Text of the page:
c.     Ensuring foundational learning for all contributes to productive citizenship, sustainable development, inclusive growth, gender equality, national cohesion, peace and prosperity, and bolsters progress on all other Sustainable Development Goals.

3.       Transforming education through foundational learning – a commitment to action

a.     We commit to taking urgent and decisive action, where learning levels are low, to ensure all children, including the most marginalized[2], develop foundational learning to realize their full potential.

b.     We commit to reducing the global share of children unable to read and understand a simple text by age ten, by half, by 2030. This commitment requires achieving national SDG 4 targets[3] in each country.

c.     To ensure recovery and accelerate learning, we will work immediately to enroll all children and keep them in school, particularly marginalized girls; increase access to remedial and catch-up learning and teach children at their current learning levels; support teachers, giving them the tools that they need; and support the health, nutrition and psycho-social well-being of every teacher and child.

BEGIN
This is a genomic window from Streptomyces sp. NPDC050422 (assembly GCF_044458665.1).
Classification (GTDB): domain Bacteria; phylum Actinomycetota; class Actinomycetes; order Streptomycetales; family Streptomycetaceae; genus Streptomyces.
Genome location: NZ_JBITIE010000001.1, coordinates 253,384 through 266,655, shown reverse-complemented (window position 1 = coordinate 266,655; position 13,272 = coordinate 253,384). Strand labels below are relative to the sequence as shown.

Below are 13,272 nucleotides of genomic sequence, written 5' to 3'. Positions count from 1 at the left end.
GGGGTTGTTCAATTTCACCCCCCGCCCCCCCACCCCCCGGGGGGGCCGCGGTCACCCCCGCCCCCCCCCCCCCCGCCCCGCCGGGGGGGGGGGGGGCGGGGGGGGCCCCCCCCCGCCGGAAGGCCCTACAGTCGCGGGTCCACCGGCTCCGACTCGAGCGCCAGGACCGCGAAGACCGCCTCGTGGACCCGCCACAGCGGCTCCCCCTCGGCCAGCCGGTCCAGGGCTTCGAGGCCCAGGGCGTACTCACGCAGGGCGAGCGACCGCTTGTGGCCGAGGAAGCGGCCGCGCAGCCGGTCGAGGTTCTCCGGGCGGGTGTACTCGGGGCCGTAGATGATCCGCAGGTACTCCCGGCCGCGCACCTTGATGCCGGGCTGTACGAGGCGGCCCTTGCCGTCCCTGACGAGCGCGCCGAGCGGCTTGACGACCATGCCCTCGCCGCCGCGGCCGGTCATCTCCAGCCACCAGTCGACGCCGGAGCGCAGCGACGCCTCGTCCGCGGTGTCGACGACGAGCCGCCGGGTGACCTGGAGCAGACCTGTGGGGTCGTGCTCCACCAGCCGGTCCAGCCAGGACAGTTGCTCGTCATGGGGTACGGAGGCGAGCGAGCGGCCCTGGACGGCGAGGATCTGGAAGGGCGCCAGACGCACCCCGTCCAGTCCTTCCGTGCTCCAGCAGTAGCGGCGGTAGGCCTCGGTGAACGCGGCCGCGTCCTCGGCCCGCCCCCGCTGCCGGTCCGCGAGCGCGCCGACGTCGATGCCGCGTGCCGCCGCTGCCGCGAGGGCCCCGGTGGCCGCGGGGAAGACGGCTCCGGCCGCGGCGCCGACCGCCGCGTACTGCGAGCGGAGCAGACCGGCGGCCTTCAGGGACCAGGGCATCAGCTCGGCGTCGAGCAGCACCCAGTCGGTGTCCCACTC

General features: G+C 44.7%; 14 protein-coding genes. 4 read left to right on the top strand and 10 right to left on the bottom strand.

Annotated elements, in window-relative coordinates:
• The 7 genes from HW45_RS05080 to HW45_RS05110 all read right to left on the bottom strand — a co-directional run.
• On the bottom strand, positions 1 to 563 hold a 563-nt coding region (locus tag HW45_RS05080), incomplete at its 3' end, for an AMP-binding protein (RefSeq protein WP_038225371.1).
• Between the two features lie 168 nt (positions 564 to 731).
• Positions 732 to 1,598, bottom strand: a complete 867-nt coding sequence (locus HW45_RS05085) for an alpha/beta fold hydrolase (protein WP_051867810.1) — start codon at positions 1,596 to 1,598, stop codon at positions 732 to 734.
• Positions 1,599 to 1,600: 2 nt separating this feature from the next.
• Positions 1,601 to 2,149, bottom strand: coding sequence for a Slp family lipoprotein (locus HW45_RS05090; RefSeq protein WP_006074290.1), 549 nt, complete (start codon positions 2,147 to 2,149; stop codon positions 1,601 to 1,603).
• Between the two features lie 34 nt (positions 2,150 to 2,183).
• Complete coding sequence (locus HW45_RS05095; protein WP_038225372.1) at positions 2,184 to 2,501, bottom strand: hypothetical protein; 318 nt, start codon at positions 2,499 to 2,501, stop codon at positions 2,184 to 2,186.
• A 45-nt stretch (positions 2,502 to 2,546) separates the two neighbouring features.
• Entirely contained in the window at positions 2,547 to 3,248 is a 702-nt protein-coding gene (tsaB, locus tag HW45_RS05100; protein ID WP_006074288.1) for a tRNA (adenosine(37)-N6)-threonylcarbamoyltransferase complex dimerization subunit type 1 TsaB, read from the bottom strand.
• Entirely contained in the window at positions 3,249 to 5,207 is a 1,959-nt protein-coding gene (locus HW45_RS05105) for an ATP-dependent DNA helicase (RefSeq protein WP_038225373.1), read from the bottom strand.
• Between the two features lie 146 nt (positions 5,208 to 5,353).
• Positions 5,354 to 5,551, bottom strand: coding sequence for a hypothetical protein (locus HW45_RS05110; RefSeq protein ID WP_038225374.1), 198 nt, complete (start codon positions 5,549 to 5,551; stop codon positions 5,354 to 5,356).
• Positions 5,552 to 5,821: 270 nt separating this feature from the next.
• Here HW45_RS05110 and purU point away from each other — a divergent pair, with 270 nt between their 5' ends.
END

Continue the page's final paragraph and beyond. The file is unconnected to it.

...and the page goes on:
d.     We will work together to close the education resource gap, and enable the investments, leveraging technologies and other reforms, needed to effectively advance foundational learning.

Important note: This will be translated into other languages.

Note importante: Cette note sera traduite dans d’autres langues.

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[1] Foundational learning refers to basic literacy, numeracy, and transferable skills such as socio-emotional skills.

[2] Marginalized children include but are not limited to the poorest children, girls, children with disabilities, and children in conflict and crises.

[3] This is consistent with, and will enable, achievement of other agreed global and national targets on foundational learning including SDG 4, and the global SDG4 milestone targets on girls’ education (40 million more girls in school, and 20 million more girls learning to read by age 10, in LICs an LMICs by 2026). The latest report on the national SDG 4 benchmarks countries have set is available here

The Commitment to Action is also available on the UNICEF website.